Seth Himelhoch, MD, has served as chair of the UK College of Medicine Department of Psychiatry for the last six years. Dr. Himelhoch will soon bid the Commonwealth goodbye, relocating to the University of Chicago as chair of its department of psychiatry and behavioral neuroscience. 

Reflecting on his tenure at the University of Kentucky, he affectionally described it as the “best job he’s ever had.” His admiration also extends to his colleagues who are “dedicated to caring for the most vulnerable people within the Commonwealth of Kentucky, and, because of that, have a willingness to explore and push the envelope on what type of treatments can be available for people who are often hard to reach.”  

Under Dr. Himelhoch's leadership, the department of psychiatry has undergone tremendous growth. The department has been able to recruit and retain almost 30 new faculty members and expand its number of advanced practice providers significantly to provide care to more patients. His department also recently established an addiction medicine program designed to train non-psychiatrists to be providers of addiction medicine. 

One of Dr. Himelhoch's proudest achievements is the establishment of an endowed professorship dedicated to psychiatry pedagogy, underscoring the department's strong commitment to education. “This professorship will allow the vice chair of education and training in the department to offer high-end pedagogy training for up-and-coming faculty members, so they can become the next generation of teachers for the Commonwealth of Kentucky,” he shared. “It is meant to be a generative gift that supports the foundation of education in our discipline.”

Dr. Himelhoch also played a pivotal role in establishing the Appalachian Tobacco Regulatory Science Team (AppalTRuST), a new research center focused on tobacco regulations in the Commonwealth. Dr. Himelhoch is the principal investigator on the project, whose goal is to investigate the impact of federal regulatory policies in rural communities through collaboration, education and pioneering regulatory scientific research.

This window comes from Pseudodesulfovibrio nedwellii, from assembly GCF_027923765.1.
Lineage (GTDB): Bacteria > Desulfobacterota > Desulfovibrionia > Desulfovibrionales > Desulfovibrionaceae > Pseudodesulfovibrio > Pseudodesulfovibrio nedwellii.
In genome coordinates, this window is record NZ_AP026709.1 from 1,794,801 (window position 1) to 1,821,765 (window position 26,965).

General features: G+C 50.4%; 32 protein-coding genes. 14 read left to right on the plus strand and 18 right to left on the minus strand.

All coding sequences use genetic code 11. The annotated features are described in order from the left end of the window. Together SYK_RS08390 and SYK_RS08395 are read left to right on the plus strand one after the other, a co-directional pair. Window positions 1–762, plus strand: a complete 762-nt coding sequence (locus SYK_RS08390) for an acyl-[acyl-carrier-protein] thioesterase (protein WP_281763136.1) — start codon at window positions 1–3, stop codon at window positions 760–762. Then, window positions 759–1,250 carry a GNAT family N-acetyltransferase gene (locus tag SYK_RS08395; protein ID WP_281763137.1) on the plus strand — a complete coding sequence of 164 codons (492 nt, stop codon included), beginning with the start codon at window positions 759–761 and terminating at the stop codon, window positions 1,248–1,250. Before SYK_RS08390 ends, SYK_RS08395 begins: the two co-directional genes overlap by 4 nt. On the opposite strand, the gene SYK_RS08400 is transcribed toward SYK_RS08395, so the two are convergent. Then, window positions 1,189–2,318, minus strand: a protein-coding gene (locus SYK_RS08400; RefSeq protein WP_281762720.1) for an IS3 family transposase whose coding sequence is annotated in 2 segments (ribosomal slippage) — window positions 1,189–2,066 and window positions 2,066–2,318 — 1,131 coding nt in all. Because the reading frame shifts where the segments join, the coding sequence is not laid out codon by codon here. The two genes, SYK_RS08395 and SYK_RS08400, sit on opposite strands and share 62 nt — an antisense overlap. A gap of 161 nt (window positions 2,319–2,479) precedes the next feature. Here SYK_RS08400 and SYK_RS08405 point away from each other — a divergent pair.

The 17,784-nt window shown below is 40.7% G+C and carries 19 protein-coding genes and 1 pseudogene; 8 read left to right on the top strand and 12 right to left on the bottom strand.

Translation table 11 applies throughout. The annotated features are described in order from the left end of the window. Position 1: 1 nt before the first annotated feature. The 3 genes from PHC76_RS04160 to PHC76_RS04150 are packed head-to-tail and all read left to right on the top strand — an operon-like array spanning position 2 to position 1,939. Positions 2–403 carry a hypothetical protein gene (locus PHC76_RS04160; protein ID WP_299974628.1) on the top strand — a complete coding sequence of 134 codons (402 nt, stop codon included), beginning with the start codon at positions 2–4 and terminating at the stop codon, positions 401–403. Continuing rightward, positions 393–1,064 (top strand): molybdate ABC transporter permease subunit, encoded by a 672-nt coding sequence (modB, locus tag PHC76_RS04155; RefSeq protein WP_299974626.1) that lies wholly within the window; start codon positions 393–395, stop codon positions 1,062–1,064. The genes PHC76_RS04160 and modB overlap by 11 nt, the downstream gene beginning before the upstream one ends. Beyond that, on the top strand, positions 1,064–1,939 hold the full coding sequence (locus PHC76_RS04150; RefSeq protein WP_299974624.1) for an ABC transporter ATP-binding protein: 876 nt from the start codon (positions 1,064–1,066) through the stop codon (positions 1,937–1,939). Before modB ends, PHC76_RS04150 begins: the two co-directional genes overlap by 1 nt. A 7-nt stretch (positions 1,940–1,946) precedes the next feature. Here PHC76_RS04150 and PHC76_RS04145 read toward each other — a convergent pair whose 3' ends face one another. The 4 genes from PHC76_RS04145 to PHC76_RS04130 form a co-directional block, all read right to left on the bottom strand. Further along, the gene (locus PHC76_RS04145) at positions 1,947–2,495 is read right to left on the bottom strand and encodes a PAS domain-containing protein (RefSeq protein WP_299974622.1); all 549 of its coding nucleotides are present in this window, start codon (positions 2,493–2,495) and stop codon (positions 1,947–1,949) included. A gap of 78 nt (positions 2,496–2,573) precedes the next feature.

AppalTRuST is funded over five years with a $19 million grant from the National Institute on Drug Abuse (NIDA) under the National Institutes of Health (NIH), the Office of the Director of the NIH and the U.S. Food and Drug Administration (FDA) Center for Tobacco Products (CTP). As part of an interagency partnership, the NIH and FDA award Tobacco Centers of Regulatory Science (TCORS) grants that support studies across topics like toxicity, addiction, health effects and marketing.

Beyond academic and clinical advancements, Dr. Himelhoch has championed belonging efforts in his department and across the college. The department hosts an annual Diversity Day for faculty, residents, and staff to come together, build community, and engage in meaningful learning experiences. 

“It was really clear to me that the department had a very strong culture of inclusiveness, a real understanding of the importance of having diversity, and an emerging appreciation of equity,” he shared. “It occurred to me that one way to help the department flourish in these cultural ideas that they already had was to channel it into a day of learning for the entire department.”  

This initiative is a great example of Dr. Himelhoch’s leadership style in action. He believes in “dreaming big” and pushing his colleagues to do the same. He empowers his teams to pursue meaningful work that resonates with their values, resulting in a collaborative environment where learning and growth can thrive.

“It started with helping a group of people that were already interested in this idea by giving them the resources and the freedom to explore, create, and develop a day dedicated to inclusivity,” he reflected. “And it's been amazing—it's the power of letting people flow in their work, allowing people to do what's important to them, and then to share that with the rest of the community.” 

When asked about the impact he hopes to leave behind, he shared, “if you think dreaming big was successful, then continue to dream big. When you do, big dreams can come true.”

“Don't let the pressures and the burdens that come up every day inhibit your freedom to imagine a better department, a better College of Medicine, a better University.”